The SAG-AFTRA national board has approved the successor deal for a new three-year master contract for primetime TV and feature films, triggering a ratification vote by members.
The contract was approved by 77.4% of the board, which met Saturday in a videoconference at union headquarters in Los Angeles and in New York.
Negotiators for SAG-AFTRA reached a tentative deal on July 4 with the Alliance of Motion Picture and Television Producers, following three separate 24-hour contract extensions.
The union has touted “significant” improvements in the residuals rate paid to performers for exhibition of their performances on streaming platforms like Netflix and Amazon. Under the new terms, actors will receive residuals for exhibition on subscription video on-demand platforms earlier, now after 90 days instead of after one year.
Additionally, the new formula contains a 300% increase in residuals within the first two years when exhibited worldwide on Netflix. The union also said background actors achieved gains including superior overtime rules for background actors working in the west coast zones, a higher minimum for photo doubles and a pay increase for work on shows for the CW.
SAG-AFTRA also said it achieved a “historic breakthrough” in the rules governing travel for television performers, including an up to five-fold increase in the fees due to series performers who work at locations away from home. Secretary-treasurer Jane Austin, who is seeking re-election, and presidential candidate Peter Antico have objected to the new travel provisions.
Members who are eligible to vote will receive a postcard with ballot instructions explaining how to vote electronically or how to request a paper ballot. The postcard will be mailed to members on or about July 17. Ratification votes received by the voting deadline of approximately Aug. 7 (electronically or by mail) will be tabulated on the same day.
The union also plans to hold informational meetings to discuss the tentative agreement. The term of the new agreement is for three years effective July 1, 2017 through June 30, 2020 and is retroactive upon ratification.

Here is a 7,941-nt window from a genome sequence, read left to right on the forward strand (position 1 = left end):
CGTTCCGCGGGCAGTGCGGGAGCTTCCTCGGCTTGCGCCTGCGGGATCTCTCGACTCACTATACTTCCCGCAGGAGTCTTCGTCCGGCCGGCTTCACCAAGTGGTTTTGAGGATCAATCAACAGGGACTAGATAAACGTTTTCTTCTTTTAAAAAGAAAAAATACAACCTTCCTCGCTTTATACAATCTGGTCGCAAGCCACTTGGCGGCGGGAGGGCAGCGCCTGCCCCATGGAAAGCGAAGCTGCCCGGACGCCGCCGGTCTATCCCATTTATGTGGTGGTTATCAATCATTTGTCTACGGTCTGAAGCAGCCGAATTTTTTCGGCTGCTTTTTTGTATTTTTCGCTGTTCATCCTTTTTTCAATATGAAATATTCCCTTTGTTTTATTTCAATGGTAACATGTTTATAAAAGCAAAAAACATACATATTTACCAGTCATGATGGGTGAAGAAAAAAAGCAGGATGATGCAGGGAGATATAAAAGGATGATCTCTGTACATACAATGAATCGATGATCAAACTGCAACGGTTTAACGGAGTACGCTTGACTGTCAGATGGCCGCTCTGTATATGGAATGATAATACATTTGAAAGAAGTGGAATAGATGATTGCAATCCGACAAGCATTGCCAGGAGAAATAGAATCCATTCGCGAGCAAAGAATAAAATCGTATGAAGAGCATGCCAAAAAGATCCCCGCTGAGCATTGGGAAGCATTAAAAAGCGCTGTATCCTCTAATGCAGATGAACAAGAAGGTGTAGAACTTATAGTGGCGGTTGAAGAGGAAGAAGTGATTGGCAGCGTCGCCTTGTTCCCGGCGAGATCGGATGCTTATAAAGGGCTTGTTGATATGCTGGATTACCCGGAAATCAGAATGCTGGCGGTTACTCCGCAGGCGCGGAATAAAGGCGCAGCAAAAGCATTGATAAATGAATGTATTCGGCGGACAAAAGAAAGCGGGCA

After a month of negotiations, SAG-AFTRA’s national board voted on June 25 to seek a strike authorization from members if a deal wasn’t reached by June 30 and cited “outrageous rollbacks” that the AMPTP was proposing. But it never disclosed the specifics of those rollbacks other than at a closed-door meeting in Studio City on June 28, in keeping with its policy of keeping details of its proposal under wraps.
SAG-AFTRA President and Negotiating Committee Chair Gabrielle Carteris said Saturday, “I am thankful to the board for its approval and recommendation of this agreement, and am delighted at what the negotiating team was able to achieve. We have negotiated a forward-looking package with meaningful gains across our entire membership. This agreement would not have been possible without the members’ collective feedback and our comprehensive Wages and Working Conditions meetings.”
“Together, we have achieved a comprehensive, modern agreement that lays the foundation for success for years to come. We established substantial compensation gains, especially in the expanding new media platforms and residuals,” she added.
Carteris, who was appointed last year to replace Ken Howard as president, announced on July 12 that she was seeking election as president. Esai Morales and Antico are also running for the post.
The contract covers work by SAG-AFTRA members that generates more than $1 billion in annual compensation. The union has about 160,000 members.
The Writers Guild of America reached a three-year deal on its master contract with the AMPTP on May 1, less than an hour before the guild’s contract expired. The WGA already had a strike authorization with 96% support from members two weeks earlier.
The WGA’s deal included provisions to ensure the solvency of the health plan, a new formula for increasing compensation for writers on short seasons, expansion of the limitations on options and exclusivity, increased residuals for made-for-pay TV programs and programs made for high budget subscription video on demand, and, for the first time ever in a WGA contract, a provision guaranteeing parental leave.